‘Abuse vic­tims sent back to war zones’ in Ox­fam cover-up

The Daily Telegraph - - Front Page - By Gabriella Sw­er­ling So­cial af­fairs Edi­tor

OX­FAM abuse vic­tims were sent back to war zones after rais­ing com­plaints against aid work­ers, it was claimed in an of­fi­cial re­port ex­pos­ing the scale of the scan­dal that en­gulfed the char­ity.

The re­port, by the Char­ity Com­mis­sion, ac­cuses Ox­fam of un­der­play­ing the scale of al­le­ga­tions made by vic­tims in Haiti and the UK in an at­tempt to pro­tect the char­ity’s rep­u­ta­tion and keep do­na­tions com­ing in.

It found that the char­ity failed to re­spond ad­e­quately to al­le­ga­tions that aid work­ers in Haiti were sex­u­ally abus­ing women whom they were sup­posed to be help­ing. It also found that 16 child volunteers in UK high street stores had com­plained of be­ing vic­tims of abuse.

How­ever the re­port found that Ox­fam “tol­er­ated poor be­hav­iour”.

The Char­ity Com­mis­sion, which has been in­ves­ti­gat­ing Ox­fam since last year, con­cluded that the char­ity’s ap­proach to the al­le­ga­tions was marked “by a de­sire to pro­tect its rep­u­ta­tion and donor re­la­tion­ships”.

One al­le­ga­tion in the re­port, pub­lished yes­ter­day, said: “Ben­e­fi­cia­ries who raised com­plaints against Ox­fam GB and UN staff were re­moved from camps and repa­tri­ated back to con­flict zones by staff who wanted to pro­tect their col­leagues.”

The re­port came a year after al­le­ga­tions emerged that Ox­fam aid work­ers had used pros­ti­tutes in Haiti fol­low­ing the 2010 earth­quake. The claims re­sulted in more than 7,000 peo­ple can­celling their do­na­tions, forc­ing Ox­fam to make £16mil­lion of cuts to aid projects.

Ox­fam held its own in­ves­ti­ga­tion fol­low­ing al­le­ga­tions by a whistle­blower in 2011, re­sult­ing in four peo­ple be­ing sacked and three oth­ers, in­clud­ing Roland van Hauw­er­meiren, its for­mer direc­tor in Haiti, be­ing al­lowed to re­sign.

The Char­ity Com­mis­sion re­port, which con­cluded that Ox­fam put vul­ner­a­ble chil­dren at risk by not in­ves­ti­gat­ing al­le­ga­tions of sex­ual as­sault by aid work­ers, came after an 18-month in­ves­ti­ga­tion and a six-month de­lay.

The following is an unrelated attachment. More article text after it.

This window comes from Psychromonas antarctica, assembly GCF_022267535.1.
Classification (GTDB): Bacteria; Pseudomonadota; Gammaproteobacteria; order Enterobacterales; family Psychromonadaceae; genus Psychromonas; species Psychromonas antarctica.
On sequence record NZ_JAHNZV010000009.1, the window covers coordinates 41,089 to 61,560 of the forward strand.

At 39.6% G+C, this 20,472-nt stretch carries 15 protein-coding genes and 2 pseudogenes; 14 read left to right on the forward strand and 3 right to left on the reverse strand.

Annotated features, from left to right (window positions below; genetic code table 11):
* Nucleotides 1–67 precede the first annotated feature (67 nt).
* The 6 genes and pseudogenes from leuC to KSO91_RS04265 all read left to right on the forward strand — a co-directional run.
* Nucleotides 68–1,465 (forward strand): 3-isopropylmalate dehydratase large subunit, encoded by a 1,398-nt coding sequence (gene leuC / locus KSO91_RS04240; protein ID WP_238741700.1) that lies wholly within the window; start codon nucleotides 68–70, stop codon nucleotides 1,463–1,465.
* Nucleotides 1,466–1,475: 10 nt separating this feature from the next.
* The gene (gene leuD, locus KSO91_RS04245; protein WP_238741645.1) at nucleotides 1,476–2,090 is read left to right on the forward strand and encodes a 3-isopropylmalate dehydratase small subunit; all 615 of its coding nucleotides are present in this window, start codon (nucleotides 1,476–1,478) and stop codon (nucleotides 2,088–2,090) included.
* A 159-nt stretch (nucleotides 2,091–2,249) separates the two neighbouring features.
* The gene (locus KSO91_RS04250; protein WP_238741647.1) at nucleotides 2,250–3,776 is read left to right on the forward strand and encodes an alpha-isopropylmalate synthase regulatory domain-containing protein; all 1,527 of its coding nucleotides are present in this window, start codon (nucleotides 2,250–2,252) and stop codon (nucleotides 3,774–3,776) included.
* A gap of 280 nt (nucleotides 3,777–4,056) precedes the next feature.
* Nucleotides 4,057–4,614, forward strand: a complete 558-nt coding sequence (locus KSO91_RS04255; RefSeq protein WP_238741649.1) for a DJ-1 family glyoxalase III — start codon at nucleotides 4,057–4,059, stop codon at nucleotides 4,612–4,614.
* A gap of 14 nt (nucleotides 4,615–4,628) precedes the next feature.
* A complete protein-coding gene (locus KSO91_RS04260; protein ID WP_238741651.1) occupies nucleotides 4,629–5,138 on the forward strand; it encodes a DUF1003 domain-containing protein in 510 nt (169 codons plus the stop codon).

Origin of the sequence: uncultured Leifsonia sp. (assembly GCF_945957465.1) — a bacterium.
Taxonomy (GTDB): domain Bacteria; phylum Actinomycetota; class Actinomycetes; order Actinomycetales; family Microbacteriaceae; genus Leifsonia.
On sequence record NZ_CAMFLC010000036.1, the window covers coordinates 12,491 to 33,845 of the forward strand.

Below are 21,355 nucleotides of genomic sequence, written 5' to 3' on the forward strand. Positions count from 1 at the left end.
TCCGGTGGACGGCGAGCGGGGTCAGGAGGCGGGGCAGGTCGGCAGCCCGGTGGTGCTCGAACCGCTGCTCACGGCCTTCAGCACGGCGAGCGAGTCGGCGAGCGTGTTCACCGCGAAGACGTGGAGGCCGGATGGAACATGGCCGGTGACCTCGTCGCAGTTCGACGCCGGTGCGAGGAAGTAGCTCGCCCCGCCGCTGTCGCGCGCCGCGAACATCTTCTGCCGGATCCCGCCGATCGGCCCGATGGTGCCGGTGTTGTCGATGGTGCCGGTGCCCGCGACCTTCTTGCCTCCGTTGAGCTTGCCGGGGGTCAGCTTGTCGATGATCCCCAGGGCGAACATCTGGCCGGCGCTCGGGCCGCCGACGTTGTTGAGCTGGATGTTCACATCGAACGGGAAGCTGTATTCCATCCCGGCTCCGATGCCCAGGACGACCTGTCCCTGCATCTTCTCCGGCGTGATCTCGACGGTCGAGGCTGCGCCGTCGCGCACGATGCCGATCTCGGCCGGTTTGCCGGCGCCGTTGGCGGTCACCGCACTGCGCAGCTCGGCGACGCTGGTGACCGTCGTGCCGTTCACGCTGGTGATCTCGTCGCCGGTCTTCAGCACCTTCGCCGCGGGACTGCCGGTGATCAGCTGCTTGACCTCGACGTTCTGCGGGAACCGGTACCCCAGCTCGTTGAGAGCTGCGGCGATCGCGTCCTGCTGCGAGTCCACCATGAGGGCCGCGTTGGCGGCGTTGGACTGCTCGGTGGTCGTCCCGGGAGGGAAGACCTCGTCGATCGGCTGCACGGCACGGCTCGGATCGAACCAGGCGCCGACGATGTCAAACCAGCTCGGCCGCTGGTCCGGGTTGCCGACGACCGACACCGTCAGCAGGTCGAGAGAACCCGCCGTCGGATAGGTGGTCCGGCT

Last night, the Na­tional Crime Agency con­firmed it was in­ves­ti­gat­ing a case re­lat­ing to two Haitian girls, aged 12 and 13, who claimed that they were “beaten and used” by an Ox­fam “boss”.

Their emails were seen by Dame Bar­bara Stock­ing, the char­ity’s CEO at the time, and the char­ity con­cluded that the claims were “fake”. How­ever the re­port con­demned the char­ity,

say­ing it did not take their al­le­ga­tions “se­ri­ously enough”, that it “should not have taken the risk with the safety of mi­nors” and should have re­ported the al­le­ga­tions to po­lice.

Re­gard­ing al­le­ga­tions that war refugees were “repa­tri­ated” if they raised con­cerns or re­ported staff had abused them, Stephen Twigg, Labour MP and chair­man of the In­ter­na­tional De­vel­op­ment Com­mit­tee, said: “This al­le­ga­tion is ex­tremely se­ri­ous and mer­its fur­ther in­ves­ti­ga­tion. There is a clear need to change the cul­ture away from main­tain­ing rep­u­ta­tions of or­gan­i­sa­tions. Staff need to have con­fi­dence that they will be pro­tected and be­lieved.”

This comes as a sep­a­rate Ox­fam-com­mis­sioned In­de­pen­dent Com­mis­sion on Sex­ual Mis­con­duct, Ac­count­abil­ity and Cul­ture con­ducted a global au­dit of the char­ity and con­cluded that it is blighted by “toxic work­ing en­vi­ron­ments”, “colo­nial be­hav­iour”, and sex­ism.

In re­sponse, Caroline Thom­son, chair­man of trustees at Ox­fam GB, said that the char­ity is “deeply sorry” for its fail­ure to pre­vent sex­ual abuse by its for­mer staff in Haiti. “It was a ter­ri­ble abuse of power, and an af­front to the val­ues that Ox­fam holds dear,” she said.

She added that Ox­fam has be­gun to im­ple­ment the re­view’s 79 rec­om­men­da­tions and ac­cepted that its re­sponse to safe­guard­ing should have been im­proved “fur­ther and faster” after Haiti, and added that the “very un­com­fort­able” find­ings from the in­quiry will be used to “spur to greater im­prove­ment”.

Re­gard­ing the claim that vic­tims were “repa­tri­ated”, a spokesman said more de­tails have been re­quested.

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